Tech Transformers

Nokia 3310 returns for $52 and it has Snake

Nokia's 3310 is back and so is Snake
Nokia's 3310 is back and so is Snake

The iconic Nokia 3310 handset has made a comeback and is soon to be on sale for 49 euros ($52).

Last year, a Finnish start-up called HMD Global, made up of ex-Nokia execs, acquired the intellectual property required to make phones from Nokia. This included branding and technology.

HMD Global has revamped the classic 3310 but keeping the qualities that made the original handset so popular - robustness and battery life.

The Nokia 3310 - which was launched at Mobile World Congrss (MWC) in Barcelona on Sunday - has features including:

  • 22 hours talk time, 10 times more than the original. It lasts a month on standby mode
  • Choice of four colors including the original navy blue
  • Has the popular "Snake" game

HMD said the phone would be released in the second quarter of the year.

HMD Global's Nokia 3310 is much thinner than the original with a longer battery life.
Benjamin Hall | CNBC

The Finnish start-up has partnered with Foxconn to help manufacture the device.

HMD came up with the idea of reviving the iconic device after demand from users.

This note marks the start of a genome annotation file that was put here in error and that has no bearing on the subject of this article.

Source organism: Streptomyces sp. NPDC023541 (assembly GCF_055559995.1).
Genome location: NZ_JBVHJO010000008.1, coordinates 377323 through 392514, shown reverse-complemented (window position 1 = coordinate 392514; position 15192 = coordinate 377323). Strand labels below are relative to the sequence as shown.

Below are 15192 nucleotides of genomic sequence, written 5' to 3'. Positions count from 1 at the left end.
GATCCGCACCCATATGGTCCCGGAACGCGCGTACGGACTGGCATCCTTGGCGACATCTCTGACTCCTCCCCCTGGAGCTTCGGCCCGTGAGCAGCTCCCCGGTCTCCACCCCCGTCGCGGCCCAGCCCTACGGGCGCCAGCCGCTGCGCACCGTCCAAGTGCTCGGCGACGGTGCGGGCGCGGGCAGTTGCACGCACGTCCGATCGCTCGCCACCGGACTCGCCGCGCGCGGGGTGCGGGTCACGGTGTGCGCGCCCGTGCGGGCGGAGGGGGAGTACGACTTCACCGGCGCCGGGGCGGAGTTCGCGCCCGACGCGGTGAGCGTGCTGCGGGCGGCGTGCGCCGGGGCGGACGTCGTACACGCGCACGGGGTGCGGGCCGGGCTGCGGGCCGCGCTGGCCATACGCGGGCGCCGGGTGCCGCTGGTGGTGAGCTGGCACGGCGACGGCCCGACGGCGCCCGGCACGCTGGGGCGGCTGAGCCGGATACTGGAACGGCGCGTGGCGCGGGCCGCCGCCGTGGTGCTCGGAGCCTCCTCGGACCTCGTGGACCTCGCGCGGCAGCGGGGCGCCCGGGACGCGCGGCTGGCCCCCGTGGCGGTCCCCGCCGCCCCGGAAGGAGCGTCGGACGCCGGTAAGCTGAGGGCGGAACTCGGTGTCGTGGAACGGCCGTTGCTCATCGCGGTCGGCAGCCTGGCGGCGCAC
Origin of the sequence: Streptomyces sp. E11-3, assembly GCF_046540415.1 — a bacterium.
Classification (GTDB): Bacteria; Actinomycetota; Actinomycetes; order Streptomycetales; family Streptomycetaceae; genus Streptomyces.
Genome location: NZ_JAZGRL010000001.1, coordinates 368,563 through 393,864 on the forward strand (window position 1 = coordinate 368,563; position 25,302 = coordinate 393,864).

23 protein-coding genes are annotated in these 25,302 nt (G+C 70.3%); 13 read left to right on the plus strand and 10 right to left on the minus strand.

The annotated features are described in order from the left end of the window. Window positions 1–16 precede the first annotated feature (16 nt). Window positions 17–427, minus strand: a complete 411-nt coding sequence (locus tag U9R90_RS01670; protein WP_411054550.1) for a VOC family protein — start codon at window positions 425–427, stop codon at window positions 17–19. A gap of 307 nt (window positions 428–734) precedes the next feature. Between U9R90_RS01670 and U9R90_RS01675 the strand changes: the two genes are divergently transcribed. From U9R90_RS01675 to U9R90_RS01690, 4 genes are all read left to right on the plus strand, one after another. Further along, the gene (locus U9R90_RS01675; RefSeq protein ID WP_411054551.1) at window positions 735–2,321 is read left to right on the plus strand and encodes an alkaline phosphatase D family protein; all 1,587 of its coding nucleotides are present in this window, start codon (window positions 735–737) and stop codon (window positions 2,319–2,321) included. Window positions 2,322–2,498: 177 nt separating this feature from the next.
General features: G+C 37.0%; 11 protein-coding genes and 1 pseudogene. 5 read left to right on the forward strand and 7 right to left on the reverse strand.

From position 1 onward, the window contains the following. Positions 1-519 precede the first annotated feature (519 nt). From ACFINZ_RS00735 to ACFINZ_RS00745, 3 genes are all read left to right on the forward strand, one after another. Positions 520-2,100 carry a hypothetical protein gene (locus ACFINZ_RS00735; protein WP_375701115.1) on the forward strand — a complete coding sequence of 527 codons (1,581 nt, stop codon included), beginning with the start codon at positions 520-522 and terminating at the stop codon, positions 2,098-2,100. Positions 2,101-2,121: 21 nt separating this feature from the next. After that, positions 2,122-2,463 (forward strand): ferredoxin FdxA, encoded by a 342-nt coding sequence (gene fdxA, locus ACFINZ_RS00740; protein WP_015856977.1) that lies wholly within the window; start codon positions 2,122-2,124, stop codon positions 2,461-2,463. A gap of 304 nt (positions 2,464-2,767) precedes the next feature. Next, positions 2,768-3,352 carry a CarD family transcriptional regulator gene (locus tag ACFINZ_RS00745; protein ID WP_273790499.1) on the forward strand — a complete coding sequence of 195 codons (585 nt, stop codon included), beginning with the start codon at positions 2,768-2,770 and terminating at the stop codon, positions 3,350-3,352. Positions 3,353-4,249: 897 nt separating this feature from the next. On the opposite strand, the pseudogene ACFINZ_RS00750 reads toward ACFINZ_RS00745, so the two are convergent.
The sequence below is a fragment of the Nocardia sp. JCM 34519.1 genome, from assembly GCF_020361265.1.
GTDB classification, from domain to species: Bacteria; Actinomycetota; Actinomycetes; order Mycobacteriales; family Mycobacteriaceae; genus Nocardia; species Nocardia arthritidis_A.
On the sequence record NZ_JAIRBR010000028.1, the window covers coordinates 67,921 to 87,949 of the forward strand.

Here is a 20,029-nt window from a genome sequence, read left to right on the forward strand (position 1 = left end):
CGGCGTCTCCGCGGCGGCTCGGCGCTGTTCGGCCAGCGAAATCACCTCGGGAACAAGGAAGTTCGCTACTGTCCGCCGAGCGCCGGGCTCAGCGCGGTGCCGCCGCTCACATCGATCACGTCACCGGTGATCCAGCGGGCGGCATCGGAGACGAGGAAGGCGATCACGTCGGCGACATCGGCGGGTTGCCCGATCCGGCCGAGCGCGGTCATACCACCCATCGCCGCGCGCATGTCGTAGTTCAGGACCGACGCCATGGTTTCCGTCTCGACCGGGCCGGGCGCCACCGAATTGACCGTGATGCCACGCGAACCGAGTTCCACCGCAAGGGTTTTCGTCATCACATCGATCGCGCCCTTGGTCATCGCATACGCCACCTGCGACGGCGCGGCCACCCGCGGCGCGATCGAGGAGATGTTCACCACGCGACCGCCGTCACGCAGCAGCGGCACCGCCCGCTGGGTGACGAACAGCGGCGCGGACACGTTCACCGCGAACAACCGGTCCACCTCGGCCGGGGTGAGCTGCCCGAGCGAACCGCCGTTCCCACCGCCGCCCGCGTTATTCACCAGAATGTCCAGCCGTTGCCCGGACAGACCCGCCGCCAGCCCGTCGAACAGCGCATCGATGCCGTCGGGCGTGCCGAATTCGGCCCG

"We were interacting with consumers and asked what was the best ever Nokia device that you have ever had and out of that questionnaire it was the 3310. And then we though, ok, what the heck, lets have some fun and create this. Because this is an amazing way from a communication point of view to say now there is a new chapter of Nokia," HMD Global CEO Arto Nummela, told CNBC ahead of the launch.

Nokia's original 3310 sold over 100 million units, according to CCS Insight analyst Ben Wood, who called the phone a "worldwide phenomenon".

HMD Global's Nokia 3310 comes in different colors and features the hit game "Snake".
Benjamin Hall | CNBC

But analysts warned HMD needed to position its brand as new innovative product.

"New Nokia must manage a brand balancing act between appealing to those with fond memories for old Nokia handsets of the early 2000s, and at the same time positioning Nokia as an innovative and forward looking brand," Ian Fogg, head of mobile at IHS Markit, told CNBC by email.

"By launching a new version of popular Nokia phone from years ago, the company risks appearing as a nostalgia brand, rather than the innovative start-up it needs to be to gain significant mobile market share."

HMD also released three new Nokia-branded smartphones. Click here to read CNBC's report.